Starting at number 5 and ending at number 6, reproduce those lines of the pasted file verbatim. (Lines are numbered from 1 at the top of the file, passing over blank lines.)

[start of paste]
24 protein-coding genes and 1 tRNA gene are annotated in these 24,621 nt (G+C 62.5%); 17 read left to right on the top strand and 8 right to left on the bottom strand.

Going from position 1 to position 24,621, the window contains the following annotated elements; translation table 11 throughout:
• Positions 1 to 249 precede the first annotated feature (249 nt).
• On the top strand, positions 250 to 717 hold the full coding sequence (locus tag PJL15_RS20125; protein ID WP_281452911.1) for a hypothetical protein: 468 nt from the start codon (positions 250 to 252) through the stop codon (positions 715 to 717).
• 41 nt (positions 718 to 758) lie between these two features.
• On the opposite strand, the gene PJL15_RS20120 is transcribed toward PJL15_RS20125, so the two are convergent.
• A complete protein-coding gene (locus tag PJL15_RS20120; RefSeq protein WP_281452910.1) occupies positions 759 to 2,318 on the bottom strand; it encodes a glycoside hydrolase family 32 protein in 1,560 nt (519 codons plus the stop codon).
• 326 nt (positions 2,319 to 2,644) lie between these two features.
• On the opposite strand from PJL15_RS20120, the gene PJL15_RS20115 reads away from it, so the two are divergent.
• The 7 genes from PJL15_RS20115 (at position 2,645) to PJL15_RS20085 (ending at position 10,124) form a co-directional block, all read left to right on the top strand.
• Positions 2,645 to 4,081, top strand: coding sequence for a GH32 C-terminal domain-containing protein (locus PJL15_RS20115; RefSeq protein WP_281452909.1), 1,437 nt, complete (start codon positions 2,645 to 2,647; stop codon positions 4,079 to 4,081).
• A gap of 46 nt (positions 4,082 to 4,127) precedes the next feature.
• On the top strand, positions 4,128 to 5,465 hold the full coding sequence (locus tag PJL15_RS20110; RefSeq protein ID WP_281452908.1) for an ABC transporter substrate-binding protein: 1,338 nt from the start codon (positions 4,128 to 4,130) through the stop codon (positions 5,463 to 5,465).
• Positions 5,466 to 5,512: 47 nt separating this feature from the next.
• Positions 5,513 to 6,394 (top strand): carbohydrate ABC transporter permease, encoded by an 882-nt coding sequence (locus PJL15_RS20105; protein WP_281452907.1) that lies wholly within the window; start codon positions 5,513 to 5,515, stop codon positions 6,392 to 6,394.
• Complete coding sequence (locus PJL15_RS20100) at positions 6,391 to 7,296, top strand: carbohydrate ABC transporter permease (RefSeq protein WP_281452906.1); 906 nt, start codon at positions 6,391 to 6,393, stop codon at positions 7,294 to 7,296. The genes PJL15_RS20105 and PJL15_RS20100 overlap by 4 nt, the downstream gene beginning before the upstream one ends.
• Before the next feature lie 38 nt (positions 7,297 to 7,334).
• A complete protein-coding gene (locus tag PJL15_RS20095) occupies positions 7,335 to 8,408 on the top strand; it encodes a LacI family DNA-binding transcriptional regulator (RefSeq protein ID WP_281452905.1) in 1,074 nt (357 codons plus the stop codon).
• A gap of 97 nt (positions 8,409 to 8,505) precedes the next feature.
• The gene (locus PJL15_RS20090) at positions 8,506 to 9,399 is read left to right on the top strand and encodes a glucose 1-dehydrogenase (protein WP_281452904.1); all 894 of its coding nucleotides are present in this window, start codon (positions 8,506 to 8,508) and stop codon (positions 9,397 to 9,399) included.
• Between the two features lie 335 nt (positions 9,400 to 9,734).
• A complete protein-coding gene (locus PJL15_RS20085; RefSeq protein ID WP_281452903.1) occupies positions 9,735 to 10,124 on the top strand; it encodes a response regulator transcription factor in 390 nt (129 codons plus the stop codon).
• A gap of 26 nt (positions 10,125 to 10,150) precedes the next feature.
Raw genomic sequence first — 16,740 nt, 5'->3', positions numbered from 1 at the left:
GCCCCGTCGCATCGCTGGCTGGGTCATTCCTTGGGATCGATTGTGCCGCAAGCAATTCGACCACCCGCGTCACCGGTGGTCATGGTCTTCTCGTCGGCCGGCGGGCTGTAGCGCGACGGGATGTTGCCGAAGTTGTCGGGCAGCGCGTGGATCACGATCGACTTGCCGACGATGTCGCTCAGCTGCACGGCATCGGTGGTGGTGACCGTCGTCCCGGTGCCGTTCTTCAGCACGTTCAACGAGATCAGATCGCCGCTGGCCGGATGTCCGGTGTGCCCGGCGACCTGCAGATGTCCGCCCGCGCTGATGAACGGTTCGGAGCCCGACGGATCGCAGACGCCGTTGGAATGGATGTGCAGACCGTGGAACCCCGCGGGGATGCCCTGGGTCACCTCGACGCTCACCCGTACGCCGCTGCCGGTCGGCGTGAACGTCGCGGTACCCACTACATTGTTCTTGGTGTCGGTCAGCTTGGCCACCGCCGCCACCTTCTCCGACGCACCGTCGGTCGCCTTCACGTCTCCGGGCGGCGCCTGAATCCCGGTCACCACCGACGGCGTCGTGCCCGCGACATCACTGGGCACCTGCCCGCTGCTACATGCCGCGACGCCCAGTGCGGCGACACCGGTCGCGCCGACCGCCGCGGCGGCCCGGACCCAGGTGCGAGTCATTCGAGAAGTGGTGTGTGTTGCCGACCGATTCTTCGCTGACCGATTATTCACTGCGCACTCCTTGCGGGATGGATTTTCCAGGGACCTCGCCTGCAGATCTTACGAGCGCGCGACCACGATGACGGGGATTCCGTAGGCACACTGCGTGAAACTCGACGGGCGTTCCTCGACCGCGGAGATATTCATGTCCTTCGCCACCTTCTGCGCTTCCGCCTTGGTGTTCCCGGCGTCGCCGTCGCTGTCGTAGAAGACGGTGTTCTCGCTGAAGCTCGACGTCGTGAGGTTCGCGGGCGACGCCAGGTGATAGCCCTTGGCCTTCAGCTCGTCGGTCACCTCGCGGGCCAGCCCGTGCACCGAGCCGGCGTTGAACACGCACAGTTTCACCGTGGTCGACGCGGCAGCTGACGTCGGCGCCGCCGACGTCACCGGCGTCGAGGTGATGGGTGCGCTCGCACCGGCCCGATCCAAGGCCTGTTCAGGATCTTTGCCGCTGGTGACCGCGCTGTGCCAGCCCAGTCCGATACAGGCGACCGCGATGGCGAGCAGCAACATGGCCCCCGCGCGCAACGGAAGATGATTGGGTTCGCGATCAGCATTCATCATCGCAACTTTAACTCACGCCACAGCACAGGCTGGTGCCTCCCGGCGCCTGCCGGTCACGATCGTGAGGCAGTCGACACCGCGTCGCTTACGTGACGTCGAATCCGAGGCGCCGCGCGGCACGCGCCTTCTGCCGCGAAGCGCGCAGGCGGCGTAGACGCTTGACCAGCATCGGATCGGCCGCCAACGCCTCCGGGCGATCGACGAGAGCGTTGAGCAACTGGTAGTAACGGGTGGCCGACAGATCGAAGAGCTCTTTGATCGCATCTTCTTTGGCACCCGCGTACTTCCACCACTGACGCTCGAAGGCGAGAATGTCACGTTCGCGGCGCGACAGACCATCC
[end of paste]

• 41 nt (positions 718 to 758) lie between these two features.
• On the opposite strand, the gene PJL15_RS20120 is transcribed toward PJL15_RS20125, so the two are convergent.